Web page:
The public option, left for dead by the Max Baucus bill that passed the Finance Committee just weeks ago, has a new lease on life in the Senate. Credit goes to a CBO report underwhelmed by that bill's efforts to encourage competition, and a big power play by the insurance industry that backfired. Democrats are considering a raft of possibilities, from the triggered plan favored by GOP Sen. Olympia Snowe to others that would allow states to opt in, or out. “This issue is alive,” Max Baucus tells the Wall Street Journal.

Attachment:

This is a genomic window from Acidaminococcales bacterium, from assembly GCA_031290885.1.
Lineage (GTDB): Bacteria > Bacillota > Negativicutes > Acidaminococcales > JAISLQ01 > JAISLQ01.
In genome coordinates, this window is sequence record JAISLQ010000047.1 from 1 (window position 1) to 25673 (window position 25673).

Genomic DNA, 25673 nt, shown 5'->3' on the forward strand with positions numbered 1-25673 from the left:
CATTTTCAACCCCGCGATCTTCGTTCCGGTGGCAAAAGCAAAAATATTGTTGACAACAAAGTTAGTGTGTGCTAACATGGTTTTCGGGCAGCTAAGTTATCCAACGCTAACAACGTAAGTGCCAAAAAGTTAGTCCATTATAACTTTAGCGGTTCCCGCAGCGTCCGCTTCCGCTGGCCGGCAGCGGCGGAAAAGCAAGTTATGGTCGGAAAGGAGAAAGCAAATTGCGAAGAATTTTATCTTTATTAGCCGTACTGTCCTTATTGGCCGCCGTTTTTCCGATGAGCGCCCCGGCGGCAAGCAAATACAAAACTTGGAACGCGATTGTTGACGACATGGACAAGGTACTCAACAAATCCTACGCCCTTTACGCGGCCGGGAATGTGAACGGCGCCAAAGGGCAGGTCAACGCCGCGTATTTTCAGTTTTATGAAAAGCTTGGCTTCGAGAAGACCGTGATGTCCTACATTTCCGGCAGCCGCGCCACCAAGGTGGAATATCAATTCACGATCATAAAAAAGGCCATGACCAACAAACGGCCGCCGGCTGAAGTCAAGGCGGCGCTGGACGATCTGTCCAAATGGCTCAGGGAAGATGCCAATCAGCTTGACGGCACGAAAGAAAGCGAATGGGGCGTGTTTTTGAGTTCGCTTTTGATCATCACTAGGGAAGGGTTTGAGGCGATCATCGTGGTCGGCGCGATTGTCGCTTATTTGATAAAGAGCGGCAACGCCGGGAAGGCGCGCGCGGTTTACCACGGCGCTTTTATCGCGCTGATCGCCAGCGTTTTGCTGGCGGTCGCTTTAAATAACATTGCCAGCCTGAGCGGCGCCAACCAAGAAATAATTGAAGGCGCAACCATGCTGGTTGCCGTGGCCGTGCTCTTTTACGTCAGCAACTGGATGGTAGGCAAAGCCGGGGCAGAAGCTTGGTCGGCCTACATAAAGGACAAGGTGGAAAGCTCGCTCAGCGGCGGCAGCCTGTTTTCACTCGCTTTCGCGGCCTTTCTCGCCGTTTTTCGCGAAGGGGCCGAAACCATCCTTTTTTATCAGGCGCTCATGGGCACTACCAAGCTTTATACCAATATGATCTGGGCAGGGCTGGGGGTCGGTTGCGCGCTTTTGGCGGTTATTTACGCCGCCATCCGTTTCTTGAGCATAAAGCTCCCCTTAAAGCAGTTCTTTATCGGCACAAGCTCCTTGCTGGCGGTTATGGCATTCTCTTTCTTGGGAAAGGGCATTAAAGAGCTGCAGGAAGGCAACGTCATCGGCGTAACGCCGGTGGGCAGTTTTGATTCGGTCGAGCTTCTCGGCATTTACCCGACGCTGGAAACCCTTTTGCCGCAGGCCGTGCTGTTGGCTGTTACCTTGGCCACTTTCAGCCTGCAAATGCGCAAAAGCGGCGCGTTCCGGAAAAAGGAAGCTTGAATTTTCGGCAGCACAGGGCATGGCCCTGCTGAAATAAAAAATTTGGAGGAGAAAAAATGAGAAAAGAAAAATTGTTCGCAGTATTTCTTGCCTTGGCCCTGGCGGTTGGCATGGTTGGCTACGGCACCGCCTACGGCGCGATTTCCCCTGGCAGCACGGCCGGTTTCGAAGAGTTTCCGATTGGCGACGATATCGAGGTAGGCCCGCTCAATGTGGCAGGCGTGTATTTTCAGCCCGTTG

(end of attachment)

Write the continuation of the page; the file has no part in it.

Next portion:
The CBO concluded that the nonprofit health cooperatives outlined in the Baucus bill were “unlikely to establish a significant market presence.” And a broadside from the insurance industry lamenting probable lost profits appears to have angered instead of cowed Democrats. The public option has also ceded its place as the hot button issue to government mandated coverage and attendant penalties.